The Most Important Question in Tackling the Climate Crisis

As the world grapples with an emergency that is as complex as it is terrifying, we have a moral obligation to act.

Storm Christoph Brings Flooding and Snow To The UK
Flood on January 22, 2021 in Herefordshire, England. The increase in extreme weather events is directly coupled to the increase in frequency and severity of flooding and rapidly changing climate . Toby Smith / Getty Images

“Don’t bring me your plate until the food is all gone. There are children starving in Ethiopia.”

I was six or seven years old when I was guilt-tripped by a particularly unpleasant teacher. Live Aid was all the rage, and my "educator" seized an opportunity to teach me about the moral implications of food waste. Exactly what was on the menu that day escapes me. It might have been Spam, or gray and lumpy shepherd’s pie, or perhaps one of those strange desserts that my school in rural South West England seemed to think was a suitable fuel for aspiring young brains. I do, however, remember my earnest reply:

“Could you please just send it to them? I really don’t want it.”

This did not go down well.

I still think about this exchange sometimes. Not only was it inappropriate, and potentially harmful, to lay the burden of guilt on the shoulders of a child. It also served to fundamentally misrepresent the nature of an important problem to me at a formative age. Sure, as a seven-year-old standing in that breezeblock dining hall, it seemed like a simple enough solution for me to share my unwanted school meal. It also seemed fair to me at the time that I should feel guilty for wasting food while others went hungry.

Yet the real truth was that people were dying due to a complicated set of circumstances that had almost nothing to do with what I did or did not choose to do with the meal I had in front of me. The fact that an adult chose to place that burden on a child continues to rattle me to this day.
There are parallels here with the climate crisis. As the world grapples with an emergency that is as complex as it is terrifying, those of us with higher income/higher emissions lifestyles do undoubtedly have a moral obligation to act. Indeed, while me eating, or not eating, that food would make no discernible difference to the lives of Ethiopians, it’s undeniable that the choices I make to consume fossil fuels do – directly – contribute to misery elsewhere. The trouble is, they do so on such an infinitesimal level that any change I make is inconsequential. Unless, that is, I can bring others along for the ride.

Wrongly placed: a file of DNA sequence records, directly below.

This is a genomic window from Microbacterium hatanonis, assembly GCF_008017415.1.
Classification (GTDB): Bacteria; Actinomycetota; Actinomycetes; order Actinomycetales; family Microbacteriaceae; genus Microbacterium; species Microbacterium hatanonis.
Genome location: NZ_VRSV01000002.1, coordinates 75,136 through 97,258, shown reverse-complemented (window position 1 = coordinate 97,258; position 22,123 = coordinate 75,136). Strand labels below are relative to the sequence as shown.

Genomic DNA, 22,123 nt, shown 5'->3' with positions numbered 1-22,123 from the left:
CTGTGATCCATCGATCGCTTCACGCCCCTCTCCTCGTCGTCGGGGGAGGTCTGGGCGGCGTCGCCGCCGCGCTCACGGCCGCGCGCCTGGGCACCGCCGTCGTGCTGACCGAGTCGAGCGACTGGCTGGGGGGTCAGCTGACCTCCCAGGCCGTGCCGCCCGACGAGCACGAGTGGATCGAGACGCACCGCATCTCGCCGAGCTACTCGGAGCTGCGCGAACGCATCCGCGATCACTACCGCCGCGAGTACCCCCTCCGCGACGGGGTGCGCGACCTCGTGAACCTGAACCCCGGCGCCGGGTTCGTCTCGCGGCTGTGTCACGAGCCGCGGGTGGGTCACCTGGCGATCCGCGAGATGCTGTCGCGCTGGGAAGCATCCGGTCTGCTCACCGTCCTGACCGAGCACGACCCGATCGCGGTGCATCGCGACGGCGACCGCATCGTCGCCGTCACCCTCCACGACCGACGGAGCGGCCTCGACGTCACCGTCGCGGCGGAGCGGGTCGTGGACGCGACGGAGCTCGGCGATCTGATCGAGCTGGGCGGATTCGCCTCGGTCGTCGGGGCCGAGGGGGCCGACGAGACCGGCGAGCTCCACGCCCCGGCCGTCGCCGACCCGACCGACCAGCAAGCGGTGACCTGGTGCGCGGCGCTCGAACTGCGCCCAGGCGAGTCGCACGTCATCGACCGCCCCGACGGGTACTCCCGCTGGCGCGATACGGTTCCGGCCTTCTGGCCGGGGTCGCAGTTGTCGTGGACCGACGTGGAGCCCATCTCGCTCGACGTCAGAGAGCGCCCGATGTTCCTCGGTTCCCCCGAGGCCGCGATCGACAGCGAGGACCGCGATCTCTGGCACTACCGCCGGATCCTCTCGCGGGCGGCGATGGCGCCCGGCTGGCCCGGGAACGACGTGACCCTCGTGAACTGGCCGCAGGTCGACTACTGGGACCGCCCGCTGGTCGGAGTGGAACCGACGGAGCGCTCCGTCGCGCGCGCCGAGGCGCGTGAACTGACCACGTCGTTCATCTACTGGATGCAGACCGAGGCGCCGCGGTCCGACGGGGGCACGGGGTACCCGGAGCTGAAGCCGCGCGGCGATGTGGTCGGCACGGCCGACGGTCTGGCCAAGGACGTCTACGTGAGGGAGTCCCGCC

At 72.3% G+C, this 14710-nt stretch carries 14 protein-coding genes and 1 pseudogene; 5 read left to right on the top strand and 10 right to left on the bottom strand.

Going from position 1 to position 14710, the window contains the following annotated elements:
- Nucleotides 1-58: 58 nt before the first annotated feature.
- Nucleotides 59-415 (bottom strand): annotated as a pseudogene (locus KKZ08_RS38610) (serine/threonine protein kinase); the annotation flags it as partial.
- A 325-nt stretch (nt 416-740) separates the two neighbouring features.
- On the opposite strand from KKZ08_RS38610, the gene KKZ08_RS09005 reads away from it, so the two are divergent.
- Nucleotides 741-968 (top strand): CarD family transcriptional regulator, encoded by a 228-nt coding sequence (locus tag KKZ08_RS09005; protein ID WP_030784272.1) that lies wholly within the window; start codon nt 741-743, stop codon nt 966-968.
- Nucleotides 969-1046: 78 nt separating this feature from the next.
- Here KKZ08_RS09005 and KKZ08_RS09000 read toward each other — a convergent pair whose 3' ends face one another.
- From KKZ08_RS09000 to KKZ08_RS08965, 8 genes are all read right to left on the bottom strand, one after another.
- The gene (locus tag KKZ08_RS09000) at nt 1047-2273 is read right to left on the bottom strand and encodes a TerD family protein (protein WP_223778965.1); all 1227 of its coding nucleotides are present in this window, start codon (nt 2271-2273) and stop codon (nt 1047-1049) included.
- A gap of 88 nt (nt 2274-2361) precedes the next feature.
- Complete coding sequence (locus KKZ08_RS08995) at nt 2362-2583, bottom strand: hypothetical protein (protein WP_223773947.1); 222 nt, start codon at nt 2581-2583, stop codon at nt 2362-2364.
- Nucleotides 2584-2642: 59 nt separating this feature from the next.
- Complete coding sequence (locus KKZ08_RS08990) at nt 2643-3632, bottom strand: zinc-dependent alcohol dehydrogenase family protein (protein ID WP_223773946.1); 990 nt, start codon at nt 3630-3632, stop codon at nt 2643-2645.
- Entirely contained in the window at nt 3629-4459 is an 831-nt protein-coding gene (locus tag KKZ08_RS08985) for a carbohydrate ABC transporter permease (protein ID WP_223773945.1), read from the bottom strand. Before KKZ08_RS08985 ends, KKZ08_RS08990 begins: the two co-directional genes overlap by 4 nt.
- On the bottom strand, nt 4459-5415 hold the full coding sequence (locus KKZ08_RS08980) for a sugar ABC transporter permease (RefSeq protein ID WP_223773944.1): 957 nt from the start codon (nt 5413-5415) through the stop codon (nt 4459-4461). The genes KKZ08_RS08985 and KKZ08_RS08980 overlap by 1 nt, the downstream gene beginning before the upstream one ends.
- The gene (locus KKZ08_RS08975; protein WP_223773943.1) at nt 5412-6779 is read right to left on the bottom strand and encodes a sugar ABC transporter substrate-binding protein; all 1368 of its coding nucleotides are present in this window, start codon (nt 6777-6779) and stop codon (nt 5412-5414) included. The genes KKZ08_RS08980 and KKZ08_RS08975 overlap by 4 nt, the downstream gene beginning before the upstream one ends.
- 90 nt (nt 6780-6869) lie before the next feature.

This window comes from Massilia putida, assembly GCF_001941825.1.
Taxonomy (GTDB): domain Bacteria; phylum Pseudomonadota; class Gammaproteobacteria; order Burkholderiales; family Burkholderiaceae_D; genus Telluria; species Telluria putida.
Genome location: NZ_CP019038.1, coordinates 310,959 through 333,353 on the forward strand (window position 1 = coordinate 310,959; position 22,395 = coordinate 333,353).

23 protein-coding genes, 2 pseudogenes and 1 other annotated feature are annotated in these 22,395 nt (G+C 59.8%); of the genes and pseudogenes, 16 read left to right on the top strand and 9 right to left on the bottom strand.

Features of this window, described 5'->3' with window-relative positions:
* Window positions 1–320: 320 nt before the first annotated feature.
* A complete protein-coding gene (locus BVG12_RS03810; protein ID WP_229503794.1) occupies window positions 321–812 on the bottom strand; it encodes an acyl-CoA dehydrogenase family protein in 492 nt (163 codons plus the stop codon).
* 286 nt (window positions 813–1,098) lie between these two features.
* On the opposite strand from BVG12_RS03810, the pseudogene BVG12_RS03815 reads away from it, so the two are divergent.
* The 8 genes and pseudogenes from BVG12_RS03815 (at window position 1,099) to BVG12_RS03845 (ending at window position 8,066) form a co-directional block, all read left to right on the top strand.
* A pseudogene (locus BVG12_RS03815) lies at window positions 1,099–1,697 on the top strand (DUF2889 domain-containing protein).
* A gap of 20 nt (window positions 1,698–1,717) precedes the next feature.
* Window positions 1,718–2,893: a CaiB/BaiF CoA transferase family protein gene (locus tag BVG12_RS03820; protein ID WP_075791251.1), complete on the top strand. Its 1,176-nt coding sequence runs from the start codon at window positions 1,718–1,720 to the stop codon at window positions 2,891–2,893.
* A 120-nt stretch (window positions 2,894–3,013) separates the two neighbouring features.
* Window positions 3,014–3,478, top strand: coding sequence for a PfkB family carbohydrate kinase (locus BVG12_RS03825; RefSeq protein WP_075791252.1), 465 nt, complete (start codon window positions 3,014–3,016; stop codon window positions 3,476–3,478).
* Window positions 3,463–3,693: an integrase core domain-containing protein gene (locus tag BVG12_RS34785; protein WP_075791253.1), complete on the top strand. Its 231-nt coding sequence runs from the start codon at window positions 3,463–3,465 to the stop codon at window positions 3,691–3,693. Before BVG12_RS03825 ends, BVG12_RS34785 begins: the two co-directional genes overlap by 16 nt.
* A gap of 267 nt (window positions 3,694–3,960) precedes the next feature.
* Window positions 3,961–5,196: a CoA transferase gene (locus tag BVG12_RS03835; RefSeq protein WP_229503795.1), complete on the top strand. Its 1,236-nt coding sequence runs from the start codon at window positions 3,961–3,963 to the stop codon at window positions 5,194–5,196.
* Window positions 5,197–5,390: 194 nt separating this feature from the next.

Bringing others along for the ride, however, is easier said than done. It is hard to change behaviors. Not only that, but because the attention of the public is a valuable and limited resource, we constantly run the risk of distracting attention from other, more systemic topics of conversation.

Yet it doesn’t have to be that way.

Swedish school striker Greta Thunberg recently delivered an important lesson in how to approach this conundrum. While she, herself, has gone to considerable lengths to avoid aviation, eat a plant-based vegan diet, and avoid excessive consumption, she has also refused to center the personal choices of herself – or anyone else – as the most relevant topic of discussion. Asked about celebrities who decry the climate crisis and fly in private jets, for example, her response was characteristically blunt:

“I don’t care.”

It was an impressive demonstration of how to thread this needle. Yes, we can all take steps to live lower carbon lifestyles. Yes, it makes sense for us to celebrate those who do so. And yes, for those of us who are demanding climate action, it enhances our credibility if we are willing to "walk the walk."

We must also accept the fact, however, that real change will only come from systems-level interventions like banning gas-powered cars, legislating for a 100% clean energy grid, or taxing the living daylights out of the consumption of fossil fuels. And if we accept that fact, we should probably not focus too much of our attention on how we – or those around us – fall short. Instead, we should turn our attention to why we consistently fall short. And then we should work tirelessly to remove those barriers to action. 

The role that each of us plays in this effort is going to depend on who we are. That’s OK. In the face of an almost impossibly complex problem, we need a broad coalition of actors who are working – sometimes together, and sometimes separately – on different pieces of the puzzle. Ultimately, the most important thing each of us can do is to honestly and repeatedly ask ourselves one very important question:

How do I – given my unique strengths, weaknesses, privileges, and disadvantages – make the most meaningful difference with the time and attention that I have to offer? 

One day, I hope to find answers to this question that are a little more satisfying than those my teacher offered me. Climate essayist and podcaster Mary Heglar recently offered her own take on this during an interview with Yessenia Funes:

“I often say to people that the best thing that you can do as an individual is to stop thinking of yourself as strictly an individual and start thinking of yourself as part of a collective. And, now, how do you want to operate as a part of that collective?”

I couldn’t have put it better myself. Luckily, I didn’t really have to. Plenty of others have been thinking about this too…